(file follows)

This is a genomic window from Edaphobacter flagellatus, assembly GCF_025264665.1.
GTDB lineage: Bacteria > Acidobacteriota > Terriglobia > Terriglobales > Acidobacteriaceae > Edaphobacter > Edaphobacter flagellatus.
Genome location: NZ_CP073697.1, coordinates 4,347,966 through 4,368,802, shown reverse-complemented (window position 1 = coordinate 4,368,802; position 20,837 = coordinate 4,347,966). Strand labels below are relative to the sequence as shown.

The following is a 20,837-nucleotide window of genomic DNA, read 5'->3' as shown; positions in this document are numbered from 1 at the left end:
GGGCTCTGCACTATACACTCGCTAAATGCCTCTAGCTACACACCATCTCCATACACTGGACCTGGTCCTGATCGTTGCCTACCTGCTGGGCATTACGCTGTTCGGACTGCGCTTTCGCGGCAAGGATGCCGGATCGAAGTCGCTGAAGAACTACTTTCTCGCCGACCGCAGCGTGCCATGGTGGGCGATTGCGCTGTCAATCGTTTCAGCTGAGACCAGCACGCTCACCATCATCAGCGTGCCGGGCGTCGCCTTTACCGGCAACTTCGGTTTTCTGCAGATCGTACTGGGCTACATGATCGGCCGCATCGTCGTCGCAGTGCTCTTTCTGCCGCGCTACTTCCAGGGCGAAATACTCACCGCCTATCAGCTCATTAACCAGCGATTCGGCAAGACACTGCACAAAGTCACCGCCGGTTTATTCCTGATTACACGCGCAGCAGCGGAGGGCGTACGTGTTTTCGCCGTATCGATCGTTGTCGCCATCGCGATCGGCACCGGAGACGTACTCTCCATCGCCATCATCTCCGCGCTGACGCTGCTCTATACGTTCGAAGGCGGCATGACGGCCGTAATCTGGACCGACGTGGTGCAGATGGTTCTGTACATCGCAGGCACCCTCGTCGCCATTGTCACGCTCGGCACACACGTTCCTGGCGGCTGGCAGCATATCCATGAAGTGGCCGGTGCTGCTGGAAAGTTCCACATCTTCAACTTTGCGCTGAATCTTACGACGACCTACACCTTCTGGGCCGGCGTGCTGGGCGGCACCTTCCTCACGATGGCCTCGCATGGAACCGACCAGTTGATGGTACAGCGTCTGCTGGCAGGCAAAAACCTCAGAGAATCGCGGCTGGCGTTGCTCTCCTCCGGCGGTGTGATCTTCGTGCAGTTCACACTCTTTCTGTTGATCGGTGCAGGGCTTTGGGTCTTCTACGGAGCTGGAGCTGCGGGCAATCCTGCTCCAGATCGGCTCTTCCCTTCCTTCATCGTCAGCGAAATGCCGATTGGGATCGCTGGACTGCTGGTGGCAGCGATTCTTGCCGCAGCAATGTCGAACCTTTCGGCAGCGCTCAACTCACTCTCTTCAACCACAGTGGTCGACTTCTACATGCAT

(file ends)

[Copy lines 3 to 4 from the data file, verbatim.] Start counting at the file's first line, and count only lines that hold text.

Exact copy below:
Genome location: NZ_CP073697.1, coordinates 4,347,966 through 4,368,802, shown reverse-complemented (window position 1 = coordinate 4,368,802; position 20,837 = coordinate 4,347,966). Strand labels below are relative to the sequence as shown.

The following is a 20,837-nucleotide window of genomic DNA, read 5'->3' as shown; positions in this document are numbered from 1 at the left end: